Wedding Gifts 101

It’s been a while since we’ve talked about that white elephant in the room, wedding gifts.

I know the thought causes an amazing range of emotions from absolute joy to abject terror to… well… whatever it happens to stir up in you. Some people think gifts are the best part of getting married, while others would rather discuss having public rectal surgery than consider the possibility of more stuff in their lives.

Honestly, I don’t care which camp you’re in or whether you’re somewhere in between. This is not my concern. After all, I did my thing. It’s done. This isn’t about how you should feel about wedding gifts or whether it’s okay to want or not want them. This is about the practical aspects of handling this particular part of getting married. If you want pressies, that’s great. If you don’t want them, that’s great, too. But the fact is you will have to deal with the question, and with people who make choices that don’t necessarily match your wishes.

Here’s the deal.

1: You may express your wishes… but there’s a proper way to do it, and then there are not so proper ways. Never, ever, ever mention gifts on your wedding invitation. Even if what you want to print on them is that you don’t want presents, it’s not the right way to do it. You see, even though many of us think of wedding gifts as an obligation, they are not actually required. To put anything about them on your invitation is to assume that people are getting you gifts, and to make them feel obligated even more than they are by expectation. This is profoundly rude.

So how do you correctly get across the idea that you’d rather not get more stuff? How do you explain that you’d prefer a gift to your favorite charity in your name? Or even that you prefer cold, hard cash to china settings? First off, you don’t register for gifts anywhere. Then you tell everyone in your wedding party what your preferences are. If anyone asks you directly or asks a member of your family or wedding party, you/they can then say ‘Oh, Jared and Pansy already have so much, they’d really prefer a donation be sent to greyhound rescue in their name’ or ‘You know, Joe and Penny are in the market for a house and they could really use help scraping up a down payment’ or ‘Really, Jeff and Patty consider your attendance and support the most precious gift they could receive.’ As for registry information, it is passed the same way: by word of mouth.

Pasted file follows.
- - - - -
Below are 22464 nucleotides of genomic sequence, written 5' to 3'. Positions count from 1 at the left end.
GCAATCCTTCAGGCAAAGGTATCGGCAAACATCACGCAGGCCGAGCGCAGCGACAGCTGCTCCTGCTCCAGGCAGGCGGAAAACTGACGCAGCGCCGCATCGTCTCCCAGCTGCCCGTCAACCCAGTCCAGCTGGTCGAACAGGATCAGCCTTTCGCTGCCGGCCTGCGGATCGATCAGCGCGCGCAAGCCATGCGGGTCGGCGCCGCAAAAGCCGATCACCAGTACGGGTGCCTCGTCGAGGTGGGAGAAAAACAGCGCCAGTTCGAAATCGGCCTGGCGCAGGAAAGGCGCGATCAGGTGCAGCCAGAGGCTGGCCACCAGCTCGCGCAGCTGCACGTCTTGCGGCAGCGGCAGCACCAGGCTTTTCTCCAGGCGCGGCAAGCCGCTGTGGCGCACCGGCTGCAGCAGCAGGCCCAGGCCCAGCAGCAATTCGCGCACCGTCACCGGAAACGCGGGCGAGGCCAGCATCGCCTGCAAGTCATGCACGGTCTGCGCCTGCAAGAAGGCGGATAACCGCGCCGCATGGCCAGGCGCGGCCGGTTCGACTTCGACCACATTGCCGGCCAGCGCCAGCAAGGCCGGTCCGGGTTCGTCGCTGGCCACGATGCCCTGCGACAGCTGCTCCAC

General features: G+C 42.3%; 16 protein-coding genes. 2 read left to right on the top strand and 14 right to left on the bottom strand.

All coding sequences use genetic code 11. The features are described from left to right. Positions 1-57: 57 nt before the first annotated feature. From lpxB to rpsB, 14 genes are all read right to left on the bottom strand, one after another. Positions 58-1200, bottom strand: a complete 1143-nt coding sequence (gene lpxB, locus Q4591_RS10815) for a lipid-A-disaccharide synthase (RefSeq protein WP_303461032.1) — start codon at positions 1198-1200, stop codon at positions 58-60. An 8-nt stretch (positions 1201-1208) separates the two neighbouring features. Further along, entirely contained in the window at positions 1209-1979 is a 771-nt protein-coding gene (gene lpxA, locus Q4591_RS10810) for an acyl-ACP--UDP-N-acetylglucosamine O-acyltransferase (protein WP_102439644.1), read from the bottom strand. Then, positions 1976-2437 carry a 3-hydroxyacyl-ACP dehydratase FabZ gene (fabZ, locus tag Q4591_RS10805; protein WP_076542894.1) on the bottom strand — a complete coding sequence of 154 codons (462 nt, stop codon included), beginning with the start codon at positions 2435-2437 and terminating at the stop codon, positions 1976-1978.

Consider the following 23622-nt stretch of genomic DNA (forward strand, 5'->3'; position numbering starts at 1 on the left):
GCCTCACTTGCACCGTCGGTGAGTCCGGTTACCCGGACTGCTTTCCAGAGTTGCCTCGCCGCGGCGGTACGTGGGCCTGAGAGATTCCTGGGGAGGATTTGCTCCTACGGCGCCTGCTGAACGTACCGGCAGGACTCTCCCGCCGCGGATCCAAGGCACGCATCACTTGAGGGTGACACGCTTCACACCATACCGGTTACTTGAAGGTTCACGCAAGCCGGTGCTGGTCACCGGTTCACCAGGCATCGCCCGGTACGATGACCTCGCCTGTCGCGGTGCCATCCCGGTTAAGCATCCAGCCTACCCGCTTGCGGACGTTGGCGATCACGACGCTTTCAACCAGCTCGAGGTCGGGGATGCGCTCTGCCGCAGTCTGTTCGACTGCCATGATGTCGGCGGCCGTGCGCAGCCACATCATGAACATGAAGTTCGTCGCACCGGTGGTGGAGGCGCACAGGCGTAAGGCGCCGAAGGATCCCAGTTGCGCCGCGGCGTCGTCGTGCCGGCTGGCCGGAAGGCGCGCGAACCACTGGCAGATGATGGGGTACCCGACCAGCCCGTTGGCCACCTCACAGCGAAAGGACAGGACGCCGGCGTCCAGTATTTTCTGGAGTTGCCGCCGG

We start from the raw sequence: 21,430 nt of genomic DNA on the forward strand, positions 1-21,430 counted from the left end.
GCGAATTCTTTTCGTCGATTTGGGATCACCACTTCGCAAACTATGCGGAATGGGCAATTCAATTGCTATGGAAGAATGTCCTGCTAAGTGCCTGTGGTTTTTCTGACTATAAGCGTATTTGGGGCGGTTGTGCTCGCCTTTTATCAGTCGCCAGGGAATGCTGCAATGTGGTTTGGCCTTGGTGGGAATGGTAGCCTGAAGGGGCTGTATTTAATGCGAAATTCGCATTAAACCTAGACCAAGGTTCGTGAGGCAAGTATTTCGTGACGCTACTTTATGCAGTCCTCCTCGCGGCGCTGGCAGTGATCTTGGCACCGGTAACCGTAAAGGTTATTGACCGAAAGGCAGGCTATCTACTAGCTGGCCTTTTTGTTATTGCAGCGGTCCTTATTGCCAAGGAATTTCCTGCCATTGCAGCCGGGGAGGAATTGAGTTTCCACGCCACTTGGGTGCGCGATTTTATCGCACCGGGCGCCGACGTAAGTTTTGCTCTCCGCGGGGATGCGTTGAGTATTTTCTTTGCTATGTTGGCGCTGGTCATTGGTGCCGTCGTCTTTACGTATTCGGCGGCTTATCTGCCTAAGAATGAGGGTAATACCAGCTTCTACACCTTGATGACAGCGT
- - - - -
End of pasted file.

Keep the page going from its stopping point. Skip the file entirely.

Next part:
2: Of course expressing your wishes does not actually obligate anyone to follow them. Sure, you told people not to give you gifts, but then stuff starts arriving anyway. It happens. As I said, gifts are not obligatory, but many people would no more consider arriving at a wedding sans a gift than they would think of skydiving without a parachute. That means you need to be ready to accept a few gifts even if you didn’t want them in the first place. Be gracious, send a thank you note, and if you really, really hate it, quietly sell it at your first garage sale or exchange it for something you can use. This goes for things that weren’t on the registry list you made, too.